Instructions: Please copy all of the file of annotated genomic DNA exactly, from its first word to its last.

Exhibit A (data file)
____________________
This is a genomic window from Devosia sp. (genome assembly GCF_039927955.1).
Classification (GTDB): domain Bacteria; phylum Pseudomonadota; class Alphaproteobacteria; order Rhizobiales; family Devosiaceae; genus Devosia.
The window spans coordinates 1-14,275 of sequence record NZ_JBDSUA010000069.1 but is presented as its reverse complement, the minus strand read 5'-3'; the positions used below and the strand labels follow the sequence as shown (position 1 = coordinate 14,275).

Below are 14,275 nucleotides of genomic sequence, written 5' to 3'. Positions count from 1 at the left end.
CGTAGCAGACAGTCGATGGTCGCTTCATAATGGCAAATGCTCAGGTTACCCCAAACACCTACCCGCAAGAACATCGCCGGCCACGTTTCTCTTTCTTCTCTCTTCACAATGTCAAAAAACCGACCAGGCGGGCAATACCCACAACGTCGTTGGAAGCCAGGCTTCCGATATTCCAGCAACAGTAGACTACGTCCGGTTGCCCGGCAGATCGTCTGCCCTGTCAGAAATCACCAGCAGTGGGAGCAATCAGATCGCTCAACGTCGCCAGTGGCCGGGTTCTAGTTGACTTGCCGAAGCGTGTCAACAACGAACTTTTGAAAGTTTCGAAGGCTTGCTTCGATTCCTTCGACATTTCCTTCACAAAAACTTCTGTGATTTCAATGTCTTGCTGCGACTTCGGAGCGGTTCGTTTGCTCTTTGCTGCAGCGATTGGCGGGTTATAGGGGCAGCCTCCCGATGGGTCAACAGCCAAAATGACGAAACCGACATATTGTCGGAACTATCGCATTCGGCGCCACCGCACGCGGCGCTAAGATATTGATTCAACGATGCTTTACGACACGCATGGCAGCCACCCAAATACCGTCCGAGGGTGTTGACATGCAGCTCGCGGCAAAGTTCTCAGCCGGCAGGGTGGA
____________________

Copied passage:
This is a genomic window from Devosia sp. (genome assembly GCF_039927955.1).
Classification (GTDB): domain Bacteria; phylum Pseudomonadota; class Alphaproteobacteria; order Rhizobiales; family Devosiaceae; genus Devosia.
The window spans coordinates 1-14,275 of sequence record NZ_JBDSUA010000069.1 but is presented as its reverse complement, the minus strand read 5'-3'; the positions used below and the strand labels follow the sequence as shown (position 1 = coordinate 14,275).

Below are 14,275 nucleotides of genomic sequence, written 5' to 3'. Positions count from 1 at the left end.
CGTAGCAGACAGTCGATGGTCGCTTCATAATGGCAAATGCTCAGGTTACCCCAAACACCTACCCGCAAGAACATCGCCGGCCACGTTTCTCTTTCTTCTCTCTTCACAATGTCAAAAAACCGACCAGGCGGGCAATACCCACAACGTCGTTGGAAGCCAGGCTTCCGATATTCCAGCAACAGTAGACTACGTCCGGTTGCCCGGCAGATCGTCTGCCCTGTCAGAAATCACCAGCAGTGGGAGCAATCAGATCGCTCAACGTCGCCAGTGGCCGGGTTCTAGTTGACTTGCCGAAGCGTGTCAACAACGAACTTTTGAAAGTTTCGAAGGCTTGCTTCGATTCCTTCGACATTTCCTTCACAAAAACTTCTGTGATTTCAATGTCTTGCTGCGACTTCGGAGCGGTTCGTTTGCTCTTTGCTGCAGCGATTGGCGGGTTATAGGGGCAGCCTCCCGATGGGTCAACAGCCAAAATGACGAAACCGACATATTGTCGGAACTATCGCATTCGGCGCCACCGCACGCGGCGCTAAGATATTGATTCAACGATGCTTTACGACACGCATGGCAGCCACCCAAATACCGTCCGAGGGTGTTGACATGCAGCTCGCGGCAAAGTTCTCAGCCGGCAGGGTGGA